Refinancing or purchasing a home can be a stressful process. For most people it will involve the largest financial transaction of their lives. It’s important during a time like this for people to be comfortable with the people they choose to help them through the process.
Arizona Mortgage Brokers and Mortgage BankersArizona licenses mortgage brokers and mortgage bankers, but the loan originators that work for those companies are currently not licensed. This situation may change in the future, but for now, it calls for a “buyer beware” attitude in home refinancing or purchasing. If you have any doubts about the authenticity of your loan officer/originator you should ask to see his/her current broker’s license.
Mortgage Brokers vs. Mortgage BankersA mortgage broker is a self-employed professional that specializes in real estate financing. Mortgage brokers can offer a wide variety of products because they have access to dozens of lending institutions. According to The National Association of Mortgage Brokers, two-thirds of Americans have used mortgage brokers. Mortgage bankers can offer their products directly to the consumer, avoiding the middleman. A mortgage banker can give a consumer direct loan approval. Mortgage brokers may have slightly higher origination fees, but may be able to find slightly better interest rates. Understanding this basic difference between mortgage brokers and mortgage bankers can help you decide which will better meet your individual needs. The industry is mature, and is well represented in Phoenix, so finding a local company to handle your loan should not be difficult.
Tips for Selecting a Mortgage Broker or BankerWhen choosing either a mortgage banker or broker you should consider the following tips:
- Decide on whether getting the “best available rate” is more important, or if you want to deal with the institution that will actually lend you the money. A mortgage banker can give you direct approval, and sometimes that can cut a week or so out of the process.
- Whether you choose a banker or broker SHOP AROUND. Make sure that you feel comfortable with whom you are going to do business. Can this person answer all your questions satisfactorily? Does he/she act in an ethical and professional manner?
- Beware of high-pressure sales tactics. You should never accept a loan that you do not understand. You should walk away from anyone who pressures you or makes you uncomfortable. You are not obligated to proceed at any time in the process. You are only obligated when you sign the documents at the title company. Even then, in Arizona, you have a 3 day right of rescission when refinancing. Purchase loans do not carry that same 3-day right, so be very sure you are satisfied and understand the product completely.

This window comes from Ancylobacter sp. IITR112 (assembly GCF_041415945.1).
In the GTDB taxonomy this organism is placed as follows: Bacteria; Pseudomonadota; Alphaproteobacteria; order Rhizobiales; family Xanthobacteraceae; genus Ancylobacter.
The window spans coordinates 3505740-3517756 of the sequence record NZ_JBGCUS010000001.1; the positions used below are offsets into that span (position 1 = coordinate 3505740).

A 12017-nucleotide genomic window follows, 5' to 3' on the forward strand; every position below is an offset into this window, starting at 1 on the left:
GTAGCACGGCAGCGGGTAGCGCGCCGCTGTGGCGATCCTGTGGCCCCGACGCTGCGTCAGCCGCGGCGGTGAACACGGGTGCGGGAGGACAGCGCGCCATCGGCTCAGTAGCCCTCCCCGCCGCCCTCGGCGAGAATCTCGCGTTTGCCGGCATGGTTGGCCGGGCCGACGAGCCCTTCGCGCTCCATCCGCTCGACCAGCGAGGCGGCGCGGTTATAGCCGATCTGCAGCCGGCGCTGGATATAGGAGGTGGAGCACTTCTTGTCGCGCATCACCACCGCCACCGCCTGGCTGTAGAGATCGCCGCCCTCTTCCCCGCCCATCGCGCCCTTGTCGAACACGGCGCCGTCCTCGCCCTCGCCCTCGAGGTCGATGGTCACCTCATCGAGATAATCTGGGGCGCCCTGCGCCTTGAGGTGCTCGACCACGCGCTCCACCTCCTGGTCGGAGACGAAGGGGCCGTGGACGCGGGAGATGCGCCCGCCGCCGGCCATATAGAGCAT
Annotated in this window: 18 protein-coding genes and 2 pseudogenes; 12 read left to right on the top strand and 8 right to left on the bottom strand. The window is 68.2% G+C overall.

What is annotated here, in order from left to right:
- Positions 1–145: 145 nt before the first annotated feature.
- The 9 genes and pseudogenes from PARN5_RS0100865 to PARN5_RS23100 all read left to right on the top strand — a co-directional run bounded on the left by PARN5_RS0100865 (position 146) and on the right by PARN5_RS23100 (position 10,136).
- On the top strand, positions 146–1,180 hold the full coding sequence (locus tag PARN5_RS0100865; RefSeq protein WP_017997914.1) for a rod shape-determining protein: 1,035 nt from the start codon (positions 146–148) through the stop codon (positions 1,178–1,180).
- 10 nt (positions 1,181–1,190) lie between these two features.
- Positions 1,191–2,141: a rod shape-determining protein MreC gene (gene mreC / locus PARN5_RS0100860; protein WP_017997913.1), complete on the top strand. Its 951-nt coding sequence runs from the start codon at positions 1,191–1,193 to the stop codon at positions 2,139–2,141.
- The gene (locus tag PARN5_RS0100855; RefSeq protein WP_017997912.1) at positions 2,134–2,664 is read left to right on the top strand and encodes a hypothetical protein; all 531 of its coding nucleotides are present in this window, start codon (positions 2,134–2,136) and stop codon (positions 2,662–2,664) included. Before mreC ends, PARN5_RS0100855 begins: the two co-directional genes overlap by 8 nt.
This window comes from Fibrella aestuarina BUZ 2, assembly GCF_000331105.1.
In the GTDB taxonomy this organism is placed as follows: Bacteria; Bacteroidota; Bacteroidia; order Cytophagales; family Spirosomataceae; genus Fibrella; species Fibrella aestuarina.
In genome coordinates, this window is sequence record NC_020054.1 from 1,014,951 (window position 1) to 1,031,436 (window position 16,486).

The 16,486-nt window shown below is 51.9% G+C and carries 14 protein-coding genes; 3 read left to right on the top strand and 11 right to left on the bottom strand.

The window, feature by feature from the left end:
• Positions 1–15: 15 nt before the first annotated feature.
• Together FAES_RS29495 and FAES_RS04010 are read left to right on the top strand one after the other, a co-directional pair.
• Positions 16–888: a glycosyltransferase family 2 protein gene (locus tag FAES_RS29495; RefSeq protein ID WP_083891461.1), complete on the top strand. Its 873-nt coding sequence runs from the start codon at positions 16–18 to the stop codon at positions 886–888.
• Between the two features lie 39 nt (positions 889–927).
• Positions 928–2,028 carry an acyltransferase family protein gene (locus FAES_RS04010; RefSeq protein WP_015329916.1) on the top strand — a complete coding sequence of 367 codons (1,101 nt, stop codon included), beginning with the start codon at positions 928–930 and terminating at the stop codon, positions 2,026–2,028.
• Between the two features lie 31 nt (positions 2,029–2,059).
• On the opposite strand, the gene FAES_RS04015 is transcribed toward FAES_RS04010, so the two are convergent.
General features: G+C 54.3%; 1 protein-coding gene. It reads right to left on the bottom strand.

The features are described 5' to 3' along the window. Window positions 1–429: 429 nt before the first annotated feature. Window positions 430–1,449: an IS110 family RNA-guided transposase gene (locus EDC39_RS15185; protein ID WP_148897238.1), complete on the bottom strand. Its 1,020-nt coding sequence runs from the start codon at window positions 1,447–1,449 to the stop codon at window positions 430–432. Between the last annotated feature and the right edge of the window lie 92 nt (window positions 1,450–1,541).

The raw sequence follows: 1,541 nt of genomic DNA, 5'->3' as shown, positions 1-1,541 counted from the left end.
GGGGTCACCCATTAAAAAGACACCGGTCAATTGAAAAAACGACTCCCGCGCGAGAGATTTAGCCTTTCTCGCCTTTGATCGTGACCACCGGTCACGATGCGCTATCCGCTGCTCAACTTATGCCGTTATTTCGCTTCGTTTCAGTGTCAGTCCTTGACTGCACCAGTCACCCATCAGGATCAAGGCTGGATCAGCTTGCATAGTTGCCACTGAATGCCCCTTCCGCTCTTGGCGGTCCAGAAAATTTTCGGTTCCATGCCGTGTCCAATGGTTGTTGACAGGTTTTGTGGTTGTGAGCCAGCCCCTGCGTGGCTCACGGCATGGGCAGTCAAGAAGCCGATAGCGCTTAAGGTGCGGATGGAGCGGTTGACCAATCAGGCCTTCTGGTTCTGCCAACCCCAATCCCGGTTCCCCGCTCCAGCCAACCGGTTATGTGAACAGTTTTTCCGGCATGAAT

- Ask friends, family and co-workers for references. They are a valuable resource, and usually can provide the name of someone they have used and found to be trustworthy. Ask them if their broker/banker communicated with them throughout the loan process. Referrals are probably your best way to find a good broker/banker.
- Beware of claims that seem “too good to be true," and run from upfront fees. For example when you hear “no closing costs” little red flags should go up. Compare closing costs and interest rates line by line on your Good Faith Estimate. Also beware of upfront "fees." A reputable firm will not charge “rate lock fees” or “application fees.” Most reputable brokers and bankers will not charge upfront fees at all. The only fee you should expect during the loan process will be the charge assessed by your licensed real estate appraiser.
Researching MortgagesYou've got to start somewhere. Here are some valuable web sites to help you navigate the mortgage loan jungle.
The Mortgage Bankers Association can assist with current market rates, and provides a quarterly forecast of key economic and mortgage market indicators.
The National Association of Mortgage Brokers provides information about selecting a certified mortgage broker.
The Arizona Association of Mortgage Brokers has a list of all mortgage brokers who are a member of that organization.